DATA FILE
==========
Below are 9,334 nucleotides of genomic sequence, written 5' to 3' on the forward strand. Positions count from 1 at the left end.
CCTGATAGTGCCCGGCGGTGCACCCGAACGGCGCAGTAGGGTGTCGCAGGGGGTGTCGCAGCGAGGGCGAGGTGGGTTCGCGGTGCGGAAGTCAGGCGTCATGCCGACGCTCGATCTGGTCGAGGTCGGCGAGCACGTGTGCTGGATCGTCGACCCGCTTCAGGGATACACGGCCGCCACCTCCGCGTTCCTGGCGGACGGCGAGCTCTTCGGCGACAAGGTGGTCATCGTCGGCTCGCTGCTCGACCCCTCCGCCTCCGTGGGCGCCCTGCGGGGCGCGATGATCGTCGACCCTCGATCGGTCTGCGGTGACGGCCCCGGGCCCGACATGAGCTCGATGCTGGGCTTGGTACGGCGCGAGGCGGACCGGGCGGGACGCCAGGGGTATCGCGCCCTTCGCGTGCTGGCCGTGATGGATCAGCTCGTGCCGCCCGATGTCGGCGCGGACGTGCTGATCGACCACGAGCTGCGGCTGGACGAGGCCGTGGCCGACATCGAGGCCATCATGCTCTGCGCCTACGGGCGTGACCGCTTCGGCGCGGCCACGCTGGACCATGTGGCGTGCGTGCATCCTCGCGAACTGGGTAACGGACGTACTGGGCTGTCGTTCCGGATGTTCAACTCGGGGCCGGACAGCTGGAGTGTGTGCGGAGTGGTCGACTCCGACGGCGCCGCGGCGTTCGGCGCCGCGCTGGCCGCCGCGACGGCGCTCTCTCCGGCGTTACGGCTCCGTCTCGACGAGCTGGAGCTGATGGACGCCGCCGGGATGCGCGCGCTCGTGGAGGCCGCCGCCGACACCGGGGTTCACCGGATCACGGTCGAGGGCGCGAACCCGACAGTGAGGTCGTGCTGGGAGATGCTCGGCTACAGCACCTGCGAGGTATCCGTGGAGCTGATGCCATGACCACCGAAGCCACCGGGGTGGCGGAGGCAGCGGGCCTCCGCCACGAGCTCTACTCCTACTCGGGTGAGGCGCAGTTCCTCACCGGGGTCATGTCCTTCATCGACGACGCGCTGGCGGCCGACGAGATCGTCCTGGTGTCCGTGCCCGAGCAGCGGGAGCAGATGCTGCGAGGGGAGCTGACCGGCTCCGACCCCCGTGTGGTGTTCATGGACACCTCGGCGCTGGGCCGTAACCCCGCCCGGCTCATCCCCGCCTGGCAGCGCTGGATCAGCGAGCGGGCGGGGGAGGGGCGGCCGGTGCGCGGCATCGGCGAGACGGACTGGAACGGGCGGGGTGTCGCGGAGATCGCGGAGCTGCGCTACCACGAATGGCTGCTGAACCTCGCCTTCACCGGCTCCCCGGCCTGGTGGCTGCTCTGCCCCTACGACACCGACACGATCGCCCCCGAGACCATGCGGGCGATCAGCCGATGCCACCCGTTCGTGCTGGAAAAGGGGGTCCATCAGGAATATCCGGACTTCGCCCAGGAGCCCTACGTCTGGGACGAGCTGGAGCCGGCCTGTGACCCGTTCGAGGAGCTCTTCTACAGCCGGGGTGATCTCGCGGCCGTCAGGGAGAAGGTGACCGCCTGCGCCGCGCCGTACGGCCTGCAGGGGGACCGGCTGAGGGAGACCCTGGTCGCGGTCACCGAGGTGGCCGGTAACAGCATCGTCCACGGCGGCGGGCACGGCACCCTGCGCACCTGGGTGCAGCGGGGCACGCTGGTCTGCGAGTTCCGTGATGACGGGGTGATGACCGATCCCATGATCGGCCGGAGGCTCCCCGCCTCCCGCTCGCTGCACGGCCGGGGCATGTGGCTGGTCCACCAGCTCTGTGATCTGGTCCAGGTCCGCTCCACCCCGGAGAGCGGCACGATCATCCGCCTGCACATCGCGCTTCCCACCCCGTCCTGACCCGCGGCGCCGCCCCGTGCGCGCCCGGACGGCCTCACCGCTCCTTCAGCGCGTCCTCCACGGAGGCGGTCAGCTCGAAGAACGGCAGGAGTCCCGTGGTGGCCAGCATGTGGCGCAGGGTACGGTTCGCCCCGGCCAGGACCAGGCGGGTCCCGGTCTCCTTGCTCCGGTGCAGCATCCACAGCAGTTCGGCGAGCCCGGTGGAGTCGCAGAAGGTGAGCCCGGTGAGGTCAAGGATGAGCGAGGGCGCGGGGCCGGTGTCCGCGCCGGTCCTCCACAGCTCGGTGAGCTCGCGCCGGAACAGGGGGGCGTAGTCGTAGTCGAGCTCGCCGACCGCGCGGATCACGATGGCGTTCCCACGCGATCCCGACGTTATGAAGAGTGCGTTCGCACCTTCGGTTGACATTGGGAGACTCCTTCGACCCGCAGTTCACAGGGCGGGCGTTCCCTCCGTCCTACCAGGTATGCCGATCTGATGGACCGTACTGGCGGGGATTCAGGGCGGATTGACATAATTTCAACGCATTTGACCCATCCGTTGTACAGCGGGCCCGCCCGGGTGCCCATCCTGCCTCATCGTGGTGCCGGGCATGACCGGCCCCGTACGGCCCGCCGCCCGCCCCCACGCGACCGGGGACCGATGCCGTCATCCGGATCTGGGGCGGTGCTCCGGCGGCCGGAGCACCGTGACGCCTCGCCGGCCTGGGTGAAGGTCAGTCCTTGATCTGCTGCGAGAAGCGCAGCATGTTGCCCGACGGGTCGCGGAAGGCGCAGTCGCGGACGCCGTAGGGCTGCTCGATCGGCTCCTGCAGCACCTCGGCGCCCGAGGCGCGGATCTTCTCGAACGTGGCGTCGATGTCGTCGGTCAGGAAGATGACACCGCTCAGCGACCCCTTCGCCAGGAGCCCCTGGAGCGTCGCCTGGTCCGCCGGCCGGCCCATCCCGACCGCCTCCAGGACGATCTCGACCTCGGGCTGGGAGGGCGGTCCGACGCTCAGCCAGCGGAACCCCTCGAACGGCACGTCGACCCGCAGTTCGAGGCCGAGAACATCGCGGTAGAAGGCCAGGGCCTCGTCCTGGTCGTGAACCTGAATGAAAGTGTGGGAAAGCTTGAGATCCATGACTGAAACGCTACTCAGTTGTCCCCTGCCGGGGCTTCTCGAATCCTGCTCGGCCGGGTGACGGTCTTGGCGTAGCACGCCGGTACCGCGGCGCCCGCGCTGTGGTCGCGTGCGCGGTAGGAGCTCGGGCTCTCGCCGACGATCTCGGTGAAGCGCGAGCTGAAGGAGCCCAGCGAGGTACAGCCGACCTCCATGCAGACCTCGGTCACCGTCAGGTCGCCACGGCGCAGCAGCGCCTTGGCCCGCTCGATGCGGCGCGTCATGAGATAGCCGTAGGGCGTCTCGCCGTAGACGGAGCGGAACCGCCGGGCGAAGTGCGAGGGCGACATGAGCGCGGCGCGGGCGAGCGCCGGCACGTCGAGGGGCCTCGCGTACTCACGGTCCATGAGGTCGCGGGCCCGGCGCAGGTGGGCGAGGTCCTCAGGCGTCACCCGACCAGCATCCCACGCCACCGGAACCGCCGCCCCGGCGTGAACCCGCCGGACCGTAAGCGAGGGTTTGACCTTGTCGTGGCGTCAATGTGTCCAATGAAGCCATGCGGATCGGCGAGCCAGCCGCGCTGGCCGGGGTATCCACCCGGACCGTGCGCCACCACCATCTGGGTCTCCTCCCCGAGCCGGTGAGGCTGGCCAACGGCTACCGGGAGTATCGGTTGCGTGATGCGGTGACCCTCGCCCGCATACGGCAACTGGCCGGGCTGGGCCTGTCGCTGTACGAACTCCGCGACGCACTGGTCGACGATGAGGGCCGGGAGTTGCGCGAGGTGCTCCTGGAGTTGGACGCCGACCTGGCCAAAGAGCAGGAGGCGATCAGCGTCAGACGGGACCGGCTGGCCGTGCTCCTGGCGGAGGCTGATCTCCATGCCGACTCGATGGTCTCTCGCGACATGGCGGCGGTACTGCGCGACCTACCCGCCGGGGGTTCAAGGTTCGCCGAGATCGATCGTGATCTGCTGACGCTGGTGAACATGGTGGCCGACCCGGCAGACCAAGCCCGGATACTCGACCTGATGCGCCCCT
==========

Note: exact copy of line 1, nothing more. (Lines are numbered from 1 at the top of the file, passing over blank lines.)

Below are 9,334 nucleotides of genomic sequence, written 5' to 3' on the forward strand. Positions count from 1 at the left end.